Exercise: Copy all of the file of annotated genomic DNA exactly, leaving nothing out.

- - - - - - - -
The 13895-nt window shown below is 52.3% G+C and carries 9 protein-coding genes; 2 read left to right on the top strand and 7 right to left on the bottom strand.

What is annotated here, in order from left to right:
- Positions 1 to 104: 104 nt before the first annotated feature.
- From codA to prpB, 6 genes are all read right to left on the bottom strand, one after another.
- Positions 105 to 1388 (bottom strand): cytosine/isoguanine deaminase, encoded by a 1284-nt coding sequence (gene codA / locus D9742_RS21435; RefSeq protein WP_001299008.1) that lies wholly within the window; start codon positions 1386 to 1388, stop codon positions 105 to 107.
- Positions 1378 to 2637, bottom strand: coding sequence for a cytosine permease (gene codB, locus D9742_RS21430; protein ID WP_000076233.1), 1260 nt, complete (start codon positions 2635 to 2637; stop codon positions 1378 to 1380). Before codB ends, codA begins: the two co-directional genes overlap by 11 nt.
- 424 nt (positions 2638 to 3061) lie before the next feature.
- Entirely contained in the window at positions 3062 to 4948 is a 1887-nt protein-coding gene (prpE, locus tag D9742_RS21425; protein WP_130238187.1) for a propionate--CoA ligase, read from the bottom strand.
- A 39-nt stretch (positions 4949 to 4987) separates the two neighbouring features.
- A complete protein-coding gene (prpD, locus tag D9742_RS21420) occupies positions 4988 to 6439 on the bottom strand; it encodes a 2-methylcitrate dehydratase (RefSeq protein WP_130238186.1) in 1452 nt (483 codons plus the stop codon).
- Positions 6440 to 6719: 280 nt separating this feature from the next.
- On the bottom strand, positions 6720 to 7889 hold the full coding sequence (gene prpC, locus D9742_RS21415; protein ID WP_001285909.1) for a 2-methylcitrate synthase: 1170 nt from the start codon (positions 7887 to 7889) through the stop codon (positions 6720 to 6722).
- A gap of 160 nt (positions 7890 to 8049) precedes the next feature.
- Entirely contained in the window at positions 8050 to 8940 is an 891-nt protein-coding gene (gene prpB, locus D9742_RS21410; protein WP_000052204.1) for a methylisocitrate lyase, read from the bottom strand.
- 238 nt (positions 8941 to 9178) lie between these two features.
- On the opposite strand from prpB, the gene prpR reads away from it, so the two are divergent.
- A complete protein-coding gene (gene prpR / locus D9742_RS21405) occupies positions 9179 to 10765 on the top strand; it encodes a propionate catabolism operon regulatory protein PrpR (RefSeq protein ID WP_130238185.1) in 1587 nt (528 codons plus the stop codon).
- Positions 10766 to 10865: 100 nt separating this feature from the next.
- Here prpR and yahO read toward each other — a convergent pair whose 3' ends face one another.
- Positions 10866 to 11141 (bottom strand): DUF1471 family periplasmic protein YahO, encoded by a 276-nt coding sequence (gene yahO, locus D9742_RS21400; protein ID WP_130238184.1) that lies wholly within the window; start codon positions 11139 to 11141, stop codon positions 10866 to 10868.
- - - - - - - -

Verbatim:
The 13895-nt window shown below is 52.3% G+C and carries 9 protein-coding genes; 2 read left to right on the top strand and 7 right to left on the bottom strand.

What is annotated here, in order from left to right:
- Positions 1 to 104: 104 nt before the first annotated feature.
- From codA to prpB, 6 genes are all read right to left on the bottom strand, one after another.
- Positions 105 to 1388 (bottom strand): cytosine/isoguanine deaminase, encoded by a 1284-nt coding sequence (gene codA / locus D9742_RS21435; RefSeq protein WP_001299008.1) that lies wholly within the window; start codon positions 1386 to 1388, stop codon positions 105 to 107.
- Positions 1378 to 2637, bottom strand: coding sequence for a cytosine permease (gene codB, locus D9742_RS21430; protein ID WP_000076233.1), 1260 nt, complete (start codon positions 2635 to 2637; stop codon positions 1378 to 1380). Before codB ends, codA begins: the two co-directional genes overlap by 11 nt.
- 424 nt (positions 2638 to 3061) lie before the next feature.
- Entirely contained in the window at positions 3062 to 4948 is a 1887-nt protein-coding gene (prpE, locus tag D9742_RS21425; protein WP_130238187.1) for a propionate--CoA ligase, read from the bottom strand.
- A 39-nt stretch (positions 4949 to 4987) separates the two neighbouring features.
- A complete protein-coding gene (prpD, locus tag D9742_RS21420) occupies positions 4988 to 6439 on the bottom strand; it encodes a 2-methylcitrate dehydratase (RefSeq protein WP_130238186.1) in 1452 nt (483 codons plus the stop codon).
- Positions 6440 to 6719: 280 nt separating this feature from the next.
- On the bottom strand, positions 6720 to 7889 hold the full coding sequence (gene prpC, locus D9742_RS21415; protein ID WP_001285909.1) for a 2-methylcitrate synthase: 1170 nt from the start codon (positions 7887 to 7889) through the stop codon (positions 6720 to 6722).
- A gap of 160 nt (positions 7890 to 8049) precedes the next feature.
- Entirely contained in the window at positions 8050 to 8940 is an 891-nt protein-coding gene (gene prpB, locus D9742_RS21410; protein WP_000052204.1) for a methylisocitrate lyase, read from the bottom strand.
- 238 nt (positions 8941 to 9178) lie between these two features.
- On the opposite strand from prpB, the gene prpR reads away from it, so the two are divergent.
- A complete protein-coding gene (gene prpR / locus D9742_RS21405) occupies positions 9179 to 10765 on the top strand; it encodes a propionate catabolism operon regulatory protein PrpR (RefSeq protein ID WP_130238185.1) in 1587 nt (528 codons plus the stop codon).
- Positions 10766 to 10865: 100 nt separating this feature from the next.
- Here prpR and yahO read toward each other — a convergent pair whose 3' ends face one another.
- Positions 10866 to 11141 (bottom strand): DUF1471 family periplasmic protein YahO, encoded by a 276-nt coding sequence (gene yahO, locus D9742_RS21400; protein ID WP_130238184.1) that lies wholly within the window; start codon positions 11139 to 11141, stop codon positions 10866 to 10868.